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Your IT Project is Toast –
11 Early Indicators To Watch For

| January 28, 2014

by Jim Bruce

Today’s Tuesday Reading, “Your IT Project is Toast – 11 Early Indicators To Watch For”,  is a slide deck that I recently found in InfoWorld.  The author is Roger Grimes, contributing editor of the InfoWorld Test Center.

The IT world and every other world, for that matter, is not immune to projects going down in flames.  Many times when projects fail, those working on the project have sensed trouble long before the scheduled delivery date.

In his slide deck, Grimes calls out 11 red flags that every one who is potentially a project leader – IT or not – should heed:

  1. The project has launched without senior buy-in.  Under the table, so to speak.  But, without senior buy-in, the resources – money and people – necessary to complete a large, or sometimes even a small, program are likely not going to be available.
  2. No detailed project plan exists.  “Failure to plan is planning to fail!”  Grimes believes that every project with a timeline longer than two weeks should have an appropriately detailed project plan.
  3. Meetings are scheduled without concern for team member availability.  Doing this, undercuts the purpose and effectiveness of the meeting, and creates unnecessary stress for the team.
  4. Clients have little (often NO) early involvement in the project.  Be sure that the end-users and stakeholders are involved early in the project even if you don’t believe that they are needed.
  5. The project targets the minimum specifications.  Bare minimums, either in functionality or in hardware, tend to kill any success that accrues to the project.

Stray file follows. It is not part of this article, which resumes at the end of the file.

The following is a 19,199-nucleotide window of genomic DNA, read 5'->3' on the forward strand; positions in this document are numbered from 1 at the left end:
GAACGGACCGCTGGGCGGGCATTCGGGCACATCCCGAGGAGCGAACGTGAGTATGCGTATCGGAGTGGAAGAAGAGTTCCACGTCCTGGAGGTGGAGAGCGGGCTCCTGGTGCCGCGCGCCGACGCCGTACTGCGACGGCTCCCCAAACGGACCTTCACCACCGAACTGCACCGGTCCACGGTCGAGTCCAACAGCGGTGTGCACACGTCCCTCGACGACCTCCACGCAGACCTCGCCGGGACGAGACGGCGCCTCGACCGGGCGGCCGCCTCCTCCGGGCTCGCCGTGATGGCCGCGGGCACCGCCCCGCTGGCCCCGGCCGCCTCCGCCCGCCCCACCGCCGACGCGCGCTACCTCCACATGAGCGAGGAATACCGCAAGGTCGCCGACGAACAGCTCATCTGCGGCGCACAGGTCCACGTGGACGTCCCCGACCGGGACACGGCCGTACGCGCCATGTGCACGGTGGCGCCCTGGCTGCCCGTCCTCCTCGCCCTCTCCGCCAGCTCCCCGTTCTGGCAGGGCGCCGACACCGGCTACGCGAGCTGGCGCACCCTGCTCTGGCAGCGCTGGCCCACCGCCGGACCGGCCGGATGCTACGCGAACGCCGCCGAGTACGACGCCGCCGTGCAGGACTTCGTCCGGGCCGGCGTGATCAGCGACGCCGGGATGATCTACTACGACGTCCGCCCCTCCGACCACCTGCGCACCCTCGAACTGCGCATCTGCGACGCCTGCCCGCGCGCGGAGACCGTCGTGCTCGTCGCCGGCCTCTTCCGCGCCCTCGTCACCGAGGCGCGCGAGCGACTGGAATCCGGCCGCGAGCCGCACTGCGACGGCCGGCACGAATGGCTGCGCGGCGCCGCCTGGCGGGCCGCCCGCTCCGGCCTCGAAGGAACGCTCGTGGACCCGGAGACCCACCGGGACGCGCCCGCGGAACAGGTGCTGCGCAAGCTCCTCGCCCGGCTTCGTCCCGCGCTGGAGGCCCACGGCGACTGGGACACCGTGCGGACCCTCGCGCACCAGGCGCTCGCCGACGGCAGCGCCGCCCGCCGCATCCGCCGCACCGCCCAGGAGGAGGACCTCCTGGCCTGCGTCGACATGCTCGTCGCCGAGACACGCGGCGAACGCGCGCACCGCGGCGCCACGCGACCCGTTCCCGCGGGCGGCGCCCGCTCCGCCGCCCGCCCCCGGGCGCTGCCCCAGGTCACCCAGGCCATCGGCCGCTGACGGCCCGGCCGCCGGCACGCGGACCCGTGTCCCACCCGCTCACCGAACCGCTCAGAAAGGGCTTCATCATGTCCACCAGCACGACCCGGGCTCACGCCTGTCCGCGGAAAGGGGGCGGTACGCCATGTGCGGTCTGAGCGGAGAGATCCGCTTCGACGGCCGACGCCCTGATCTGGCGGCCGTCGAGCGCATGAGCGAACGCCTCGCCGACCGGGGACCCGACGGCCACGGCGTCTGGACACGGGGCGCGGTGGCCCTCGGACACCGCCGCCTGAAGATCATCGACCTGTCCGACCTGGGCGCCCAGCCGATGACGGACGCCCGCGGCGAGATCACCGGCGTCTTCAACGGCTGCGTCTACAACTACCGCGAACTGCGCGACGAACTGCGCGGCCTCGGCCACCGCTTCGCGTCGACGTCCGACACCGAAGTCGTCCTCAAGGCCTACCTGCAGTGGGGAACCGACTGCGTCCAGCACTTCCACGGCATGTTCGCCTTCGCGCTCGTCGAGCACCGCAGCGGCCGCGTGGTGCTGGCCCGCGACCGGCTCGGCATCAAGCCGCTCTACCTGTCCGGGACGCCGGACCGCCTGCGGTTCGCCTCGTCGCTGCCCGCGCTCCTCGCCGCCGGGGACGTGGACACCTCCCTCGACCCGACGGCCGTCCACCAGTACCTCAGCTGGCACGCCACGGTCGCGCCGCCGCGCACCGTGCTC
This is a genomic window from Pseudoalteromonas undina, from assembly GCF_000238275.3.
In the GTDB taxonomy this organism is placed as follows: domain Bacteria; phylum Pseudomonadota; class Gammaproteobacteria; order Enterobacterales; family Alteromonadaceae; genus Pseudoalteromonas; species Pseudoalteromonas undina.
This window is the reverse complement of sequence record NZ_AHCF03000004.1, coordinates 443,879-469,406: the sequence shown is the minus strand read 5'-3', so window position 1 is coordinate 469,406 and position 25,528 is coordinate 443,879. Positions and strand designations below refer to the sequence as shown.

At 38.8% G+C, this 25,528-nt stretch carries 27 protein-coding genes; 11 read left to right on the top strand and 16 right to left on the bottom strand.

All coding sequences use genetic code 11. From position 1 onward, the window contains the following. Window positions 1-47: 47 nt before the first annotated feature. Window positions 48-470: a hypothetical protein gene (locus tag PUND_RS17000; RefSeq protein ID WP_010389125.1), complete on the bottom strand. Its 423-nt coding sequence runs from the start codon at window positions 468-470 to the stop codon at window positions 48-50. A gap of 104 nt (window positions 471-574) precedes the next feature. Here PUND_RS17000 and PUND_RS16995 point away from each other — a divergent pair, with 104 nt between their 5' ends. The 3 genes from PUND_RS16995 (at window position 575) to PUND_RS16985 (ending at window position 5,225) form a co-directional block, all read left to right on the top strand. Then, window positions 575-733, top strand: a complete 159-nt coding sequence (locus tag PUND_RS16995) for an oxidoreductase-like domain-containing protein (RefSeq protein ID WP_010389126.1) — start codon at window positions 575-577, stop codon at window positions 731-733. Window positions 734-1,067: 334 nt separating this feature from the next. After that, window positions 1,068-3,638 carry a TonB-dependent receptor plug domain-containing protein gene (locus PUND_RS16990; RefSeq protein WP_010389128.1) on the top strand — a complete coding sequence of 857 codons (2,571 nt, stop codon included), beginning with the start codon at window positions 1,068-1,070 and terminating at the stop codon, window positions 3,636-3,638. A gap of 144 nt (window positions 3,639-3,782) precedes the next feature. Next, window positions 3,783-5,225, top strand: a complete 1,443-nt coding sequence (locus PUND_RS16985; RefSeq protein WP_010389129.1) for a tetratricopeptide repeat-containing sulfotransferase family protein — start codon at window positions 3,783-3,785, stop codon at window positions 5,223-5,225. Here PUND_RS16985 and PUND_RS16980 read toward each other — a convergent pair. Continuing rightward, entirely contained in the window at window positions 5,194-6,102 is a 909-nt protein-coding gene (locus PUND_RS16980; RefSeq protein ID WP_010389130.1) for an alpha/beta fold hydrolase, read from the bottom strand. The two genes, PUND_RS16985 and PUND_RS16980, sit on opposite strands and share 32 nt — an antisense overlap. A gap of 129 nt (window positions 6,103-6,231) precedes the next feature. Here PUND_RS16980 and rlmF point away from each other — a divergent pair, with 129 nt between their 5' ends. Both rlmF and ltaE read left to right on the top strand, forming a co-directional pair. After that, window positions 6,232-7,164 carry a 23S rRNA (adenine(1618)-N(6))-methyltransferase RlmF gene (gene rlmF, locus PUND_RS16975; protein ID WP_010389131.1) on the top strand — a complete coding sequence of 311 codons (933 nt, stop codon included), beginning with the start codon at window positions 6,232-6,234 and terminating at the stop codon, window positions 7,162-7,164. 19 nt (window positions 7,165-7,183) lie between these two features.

6. Testing is an afterthought.  Success requires rigorous testing of data and processes with both good and not so good data.  And, don’t forget load testing.
  7. No recovery plan is in place just in case.  What will you do if the project fails?
  8. Recommendations from experts are rejected without evaluation.
  9. The go-live date is a weekend or a holiday.  Will all of your first-string non-project team resources be available and on site?
  10. Expectations have not been clearly set for everyone – non-project IT staff, especially client support, the sponsors, the clients, etc.  Everyone needs to really understand the impact of the new system on their work.
  11. Skimp on training.

Lots of good advice here and most of it is applicable to much of what we each do.  This just might be a good time to take a good look at your project.  How many red flags are you flying?

Have a great week.  .  .  .     jim